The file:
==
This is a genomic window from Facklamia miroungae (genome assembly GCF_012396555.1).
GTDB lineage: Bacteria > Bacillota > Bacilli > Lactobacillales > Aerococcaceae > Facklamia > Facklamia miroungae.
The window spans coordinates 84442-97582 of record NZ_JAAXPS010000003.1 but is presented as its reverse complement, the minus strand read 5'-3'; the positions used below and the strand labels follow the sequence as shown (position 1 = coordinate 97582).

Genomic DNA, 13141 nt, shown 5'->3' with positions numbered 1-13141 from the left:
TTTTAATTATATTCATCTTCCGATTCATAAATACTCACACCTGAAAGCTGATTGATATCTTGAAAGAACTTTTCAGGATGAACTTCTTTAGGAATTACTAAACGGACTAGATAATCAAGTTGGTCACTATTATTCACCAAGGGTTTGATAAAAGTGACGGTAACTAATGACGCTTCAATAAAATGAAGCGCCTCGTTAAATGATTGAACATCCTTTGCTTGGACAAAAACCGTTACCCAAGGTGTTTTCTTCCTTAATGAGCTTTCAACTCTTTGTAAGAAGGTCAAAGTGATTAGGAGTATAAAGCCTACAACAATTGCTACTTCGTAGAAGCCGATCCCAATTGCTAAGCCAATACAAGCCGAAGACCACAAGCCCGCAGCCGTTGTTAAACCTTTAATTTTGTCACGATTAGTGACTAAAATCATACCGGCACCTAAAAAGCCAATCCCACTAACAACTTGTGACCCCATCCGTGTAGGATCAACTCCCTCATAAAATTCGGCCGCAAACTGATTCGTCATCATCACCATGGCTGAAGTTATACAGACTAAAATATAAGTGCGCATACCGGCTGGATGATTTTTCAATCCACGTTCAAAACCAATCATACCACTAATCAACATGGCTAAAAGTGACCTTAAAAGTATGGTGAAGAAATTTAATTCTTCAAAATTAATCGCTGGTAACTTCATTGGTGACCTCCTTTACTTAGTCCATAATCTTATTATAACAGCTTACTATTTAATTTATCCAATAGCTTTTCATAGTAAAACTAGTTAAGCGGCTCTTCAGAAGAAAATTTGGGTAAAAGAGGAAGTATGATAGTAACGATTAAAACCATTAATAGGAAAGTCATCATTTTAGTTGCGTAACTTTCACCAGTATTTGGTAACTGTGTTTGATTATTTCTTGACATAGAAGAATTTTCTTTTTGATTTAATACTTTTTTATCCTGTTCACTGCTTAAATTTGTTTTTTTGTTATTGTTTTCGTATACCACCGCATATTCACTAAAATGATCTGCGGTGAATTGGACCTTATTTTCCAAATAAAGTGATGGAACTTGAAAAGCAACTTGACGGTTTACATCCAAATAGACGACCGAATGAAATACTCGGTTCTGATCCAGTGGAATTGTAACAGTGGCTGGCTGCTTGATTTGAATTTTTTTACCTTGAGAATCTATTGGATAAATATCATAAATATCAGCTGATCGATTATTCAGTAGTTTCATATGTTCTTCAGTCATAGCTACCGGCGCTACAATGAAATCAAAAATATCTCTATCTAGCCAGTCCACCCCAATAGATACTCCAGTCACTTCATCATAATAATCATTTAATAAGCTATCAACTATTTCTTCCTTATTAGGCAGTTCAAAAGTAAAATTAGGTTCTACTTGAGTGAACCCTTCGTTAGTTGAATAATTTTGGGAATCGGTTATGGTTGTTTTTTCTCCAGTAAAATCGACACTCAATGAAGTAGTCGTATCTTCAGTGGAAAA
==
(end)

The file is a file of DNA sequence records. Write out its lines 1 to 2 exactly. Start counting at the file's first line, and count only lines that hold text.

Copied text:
This is a genomic window from Facklamia miroungae (genome assembly GCF_012396555.1).
GTDB lineage: Bacteria > Bacillota > Bacilli > Lactobacillales > Aerococcaceae > Facklamia > Facklamia miroungae.